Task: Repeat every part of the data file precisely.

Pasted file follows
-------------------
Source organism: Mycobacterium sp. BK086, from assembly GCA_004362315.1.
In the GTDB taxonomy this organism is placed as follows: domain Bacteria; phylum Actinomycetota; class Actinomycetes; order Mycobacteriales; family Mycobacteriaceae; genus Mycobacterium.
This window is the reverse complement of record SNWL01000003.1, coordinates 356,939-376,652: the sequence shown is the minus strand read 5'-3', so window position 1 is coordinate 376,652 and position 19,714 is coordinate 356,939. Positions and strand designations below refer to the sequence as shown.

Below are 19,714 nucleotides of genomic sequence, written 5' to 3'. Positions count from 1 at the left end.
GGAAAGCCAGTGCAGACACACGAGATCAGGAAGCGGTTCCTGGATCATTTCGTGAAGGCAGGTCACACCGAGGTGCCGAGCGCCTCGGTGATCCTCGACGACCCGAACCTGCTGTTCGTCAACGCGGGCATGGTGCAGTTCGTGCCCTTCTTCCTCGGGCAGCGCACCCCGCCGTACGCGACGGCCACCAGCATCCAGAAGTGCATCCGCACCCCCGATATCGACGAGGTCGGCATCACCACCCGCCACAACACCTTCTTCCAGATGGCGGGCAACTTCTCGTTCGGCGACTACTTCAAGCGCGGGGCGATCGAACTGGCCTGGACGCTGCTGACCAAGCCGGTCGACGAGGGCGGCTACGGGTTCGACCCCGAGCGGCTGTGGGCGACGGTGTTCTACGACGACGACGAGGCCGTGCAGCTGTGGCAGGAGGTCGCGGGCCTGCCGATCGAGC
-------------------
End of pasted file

Source organism: Mycobacterium sp. BK086, from assembly GCA_004362315.1.
In the GTDB taxonomy this organism is placed as follows: domain Bacteria; phylum Actinomycetota; class Actinomycetes; order Mycobacteriales; family Mycobacteriaceae; genus Mycobacterium.
This window is the reverse complement of record SNWL01000003.1, coordinates 356,939-376,652: the sequence shown is the minus strand read 5'-3', so window position 1 is coordinate 376,652 and position 19,714 is coordinate 356,939. Positions and strand designations below refer to the sequence as shown.

Below are 19,714 nucleotides of genomic sequence, written 5' to 3'. Positions count from 1 at the left end.
GGAAAGCCAGTGCAGACACACGAGATCAGGAAGCGGTTCCTGGATCATTTCGTGAAGGCAGGTCACACCGAGGTGCCGAGCGCCTCGGTGATCCTCGACGACCCGAACCTGCTGTTCGTCAACGCGGGCATGGTGCAGTTCGTGCCCTTCTTCCTCGGGCAGCGCACCCCGCCGTACGCGACGGCCACCAGCATCCAGAAGTGCATCCGCACCCCCGATATCGACGAGGTCGGCATCACCACCCGCCACAACACCTTCTTCCAGATGGCGGGCAACTTCTCGTTCGGCGACTACTTCAAGCGCGGGGCGATCGAACTGGCCTGGACGCTGCTGACCAAGCCGGTCGACGAGGGCGGCTACGGGTTCGACCCCGAGCGGCTGTGGGCGACGGTGTTCTACGACGACGACGAGGCCGTGCAGCTGTGGCAGGAGGTCGCGGGCCTGCCGATCGAGC